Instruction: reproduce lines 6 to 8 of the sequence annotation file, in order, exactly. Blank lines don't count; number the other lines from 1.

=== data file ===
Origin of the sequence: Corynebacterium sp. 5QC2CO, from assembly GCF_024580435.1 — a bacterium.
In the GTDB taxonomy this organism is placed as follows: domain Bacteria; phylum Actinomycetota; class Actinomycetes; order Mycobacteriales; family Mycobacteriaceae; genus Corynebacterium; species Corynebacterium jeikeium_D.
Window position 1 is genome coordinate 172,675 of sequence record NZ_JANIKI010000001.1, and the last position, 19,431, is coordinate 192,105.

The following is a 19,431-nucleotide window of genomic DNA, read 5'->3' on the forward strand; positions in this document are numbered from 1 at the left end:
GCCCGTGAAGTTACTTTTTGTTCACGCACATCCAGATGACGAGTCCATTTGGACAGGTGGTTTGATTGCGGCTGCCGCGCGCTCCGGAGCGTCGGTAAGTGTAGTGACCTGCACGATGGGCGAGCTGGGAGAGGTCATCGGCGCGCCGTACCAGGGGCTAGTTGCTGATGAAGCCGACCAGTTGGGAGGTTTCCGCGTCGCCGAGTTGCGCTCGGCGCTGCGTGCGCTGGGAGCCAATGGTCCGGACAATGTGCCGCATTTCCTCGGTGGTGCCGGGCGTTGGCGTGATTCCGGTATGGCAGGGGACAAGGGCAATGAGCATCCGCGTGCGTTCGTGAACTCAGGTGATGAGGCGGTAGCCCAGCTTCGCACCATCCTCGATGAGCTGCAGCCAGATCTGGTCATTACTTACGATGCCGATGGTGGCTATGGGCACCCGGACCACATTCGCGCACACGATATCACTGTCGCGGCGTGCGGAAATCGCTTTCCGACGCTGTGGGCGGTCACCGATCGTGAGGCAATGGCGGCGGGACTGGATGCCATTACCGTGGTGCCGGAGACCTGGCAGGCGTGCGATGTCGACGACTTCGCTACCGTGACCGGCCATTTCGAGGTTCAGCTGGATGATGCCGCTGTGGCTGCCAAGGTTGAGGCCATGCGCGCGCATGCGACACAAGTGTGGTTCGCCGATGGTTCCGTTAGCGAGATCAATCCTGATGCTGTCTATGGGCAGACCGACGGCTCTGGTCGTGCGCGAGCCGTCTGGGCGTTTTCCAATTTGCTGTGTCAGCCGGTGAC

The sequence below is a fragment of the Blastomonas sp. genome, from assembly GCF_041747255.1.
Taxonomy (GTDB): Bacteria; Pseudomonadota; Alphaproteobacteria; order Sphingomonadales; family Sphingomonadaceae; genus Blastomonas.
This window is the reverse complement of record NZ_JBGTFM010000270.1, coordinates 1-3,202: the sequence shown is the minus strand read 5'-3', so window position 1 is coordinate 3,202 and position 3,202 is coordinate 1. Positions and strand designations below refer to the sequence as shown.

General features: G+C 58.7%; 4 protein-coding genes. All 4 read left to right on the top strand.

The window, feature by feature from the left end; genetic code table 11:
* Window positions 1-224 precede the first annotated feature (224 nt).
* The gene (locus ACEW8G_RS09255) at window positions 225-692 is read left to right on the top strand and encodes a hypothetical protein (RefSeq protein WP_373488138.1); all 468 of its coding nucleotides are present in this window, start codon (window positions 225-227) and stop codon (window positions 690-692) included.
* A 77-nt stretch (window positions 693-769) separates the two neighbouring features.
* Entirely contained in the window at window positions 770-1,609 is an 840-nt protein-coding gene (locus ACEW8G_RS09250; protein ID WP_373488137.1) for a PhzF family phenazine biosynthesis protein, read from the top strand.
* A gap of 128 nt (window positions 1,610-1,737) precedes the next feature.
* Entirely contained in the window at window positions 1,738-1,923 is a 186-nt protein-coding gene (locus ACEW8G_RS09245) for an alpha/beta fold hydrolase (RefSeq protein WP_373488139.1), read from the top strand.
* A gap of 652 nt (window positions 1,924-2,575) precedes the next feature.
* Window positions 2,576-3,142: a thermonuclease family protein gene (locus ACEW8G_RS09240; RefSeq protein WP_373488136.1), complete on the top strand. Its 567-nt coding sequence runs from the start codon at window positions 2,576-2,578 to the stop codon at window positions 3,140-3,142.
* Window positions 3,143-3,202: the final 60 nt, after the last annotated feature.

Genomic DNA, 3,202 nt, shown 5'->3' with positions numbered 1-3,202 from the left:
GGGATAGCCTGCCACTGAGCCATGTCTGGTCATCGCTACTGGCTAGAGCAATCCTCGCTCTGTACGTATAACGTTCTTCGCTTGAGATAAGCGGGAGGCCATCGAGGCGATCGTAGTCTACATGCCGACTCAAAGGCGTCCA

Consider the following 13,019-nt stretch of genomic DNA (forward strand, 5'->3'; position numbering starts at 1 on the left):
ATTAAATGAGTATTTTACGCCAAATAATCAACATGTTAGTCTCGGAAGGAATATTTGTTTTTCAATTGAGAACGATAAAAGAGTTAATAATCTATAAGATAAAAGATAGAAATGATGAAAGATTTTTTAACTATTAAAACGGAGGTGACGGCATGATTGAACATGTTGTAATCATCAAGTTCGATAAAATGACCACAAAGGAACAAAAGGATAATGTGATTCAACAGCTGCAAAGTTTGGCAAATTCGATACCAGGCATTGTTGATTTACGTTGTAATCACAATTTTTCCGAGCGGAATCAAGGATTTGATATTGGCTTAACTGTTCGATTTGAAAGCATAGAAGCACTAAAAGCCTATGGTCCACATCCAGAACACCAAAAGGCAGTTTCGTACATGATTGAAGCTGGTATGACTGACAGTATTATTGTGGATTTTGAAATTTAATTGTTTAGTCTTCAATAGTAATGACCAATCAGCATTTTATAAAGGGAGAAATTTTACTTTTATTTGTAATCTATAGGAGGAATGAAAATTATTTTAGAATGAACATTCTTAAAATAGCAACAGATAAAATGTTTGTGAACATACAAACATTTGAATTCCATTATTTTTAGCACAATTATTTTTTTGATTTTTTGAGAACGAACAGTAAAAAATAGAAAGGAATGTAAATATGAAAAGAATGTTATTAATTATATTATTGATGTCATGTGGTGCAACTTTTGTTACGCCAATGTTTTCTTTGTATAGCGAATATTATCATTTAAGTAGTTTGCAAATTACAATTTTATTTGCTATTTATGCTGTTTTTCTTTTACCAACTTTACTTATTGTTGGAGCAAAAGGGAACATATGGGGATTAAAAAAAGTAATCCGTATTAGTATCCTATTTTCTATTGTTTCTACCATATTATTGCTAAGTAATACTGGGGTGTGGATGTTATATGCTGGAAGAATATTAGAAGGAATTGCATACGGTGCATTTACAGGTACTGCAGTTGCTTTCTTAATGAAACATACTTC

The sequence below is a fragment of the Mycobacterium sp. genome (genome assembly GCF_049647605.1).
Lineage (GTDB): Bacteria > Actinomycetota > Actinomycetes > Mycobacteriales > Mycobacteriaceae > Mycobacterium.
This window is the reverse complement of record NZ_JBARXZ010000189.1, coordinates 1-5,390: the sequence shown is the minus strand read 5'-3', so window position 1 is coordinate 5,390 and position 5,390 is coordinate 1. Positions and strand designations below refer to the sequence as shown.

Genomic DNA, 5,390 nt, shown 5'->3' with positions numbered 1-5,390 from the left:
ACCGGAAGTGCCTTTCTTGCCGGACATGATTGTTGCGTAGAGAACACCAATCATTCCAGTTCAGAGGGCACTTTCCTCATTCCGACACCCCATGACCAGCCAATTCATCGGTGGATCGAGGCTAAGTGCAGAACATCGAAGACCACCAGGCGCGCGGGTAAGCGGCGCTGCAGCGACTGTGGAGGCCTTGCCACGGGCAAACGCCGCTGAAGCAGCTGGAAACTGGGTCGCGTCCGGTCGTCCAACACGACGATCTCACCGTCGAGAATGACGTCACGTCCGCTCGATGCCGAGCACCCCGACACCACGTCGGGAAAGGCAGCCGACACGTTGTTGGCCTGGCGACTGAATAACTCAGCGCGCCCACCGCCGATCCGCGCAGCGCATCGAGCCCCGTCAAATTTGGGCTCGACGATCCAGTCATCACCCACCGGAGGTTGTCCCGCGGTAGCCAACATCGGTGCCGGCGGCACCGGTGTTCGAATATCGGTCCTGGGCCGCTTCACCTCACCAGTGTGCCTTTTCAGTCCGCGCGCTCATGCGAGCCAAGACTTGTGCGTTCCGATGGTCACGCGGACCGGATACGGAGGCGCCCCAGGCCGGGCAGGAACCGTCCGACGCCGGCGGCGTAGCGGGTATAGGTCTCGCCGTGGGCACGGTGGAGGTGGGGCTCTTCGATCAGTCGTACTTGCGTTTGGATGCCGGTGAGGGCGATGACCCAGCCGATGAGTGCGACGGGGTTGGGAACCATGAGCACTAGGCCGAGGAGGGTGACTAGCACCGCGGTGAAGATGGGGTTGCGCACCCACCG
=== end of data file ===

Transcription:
The sequence below is a fragment of the Blastomonas sp. genome, from assembly GCF_041747255.1.
Taxonomy (GTDB): Bacteria; Pseudomonadota; Alphaproteobacteria; order Sphingomonadales; family Sphingomonadaceae; genus Blastomonas.
This window is the reverse complement of record NZ_JBGTFM010000270.1, coordinates 1-3,202: the sequence shown is the minus strand read 5'-3', so window position 1 is coordinate 3,202 and position 3,202 is coordinate 1. Positions and strand designations below refer to the sequence as shown.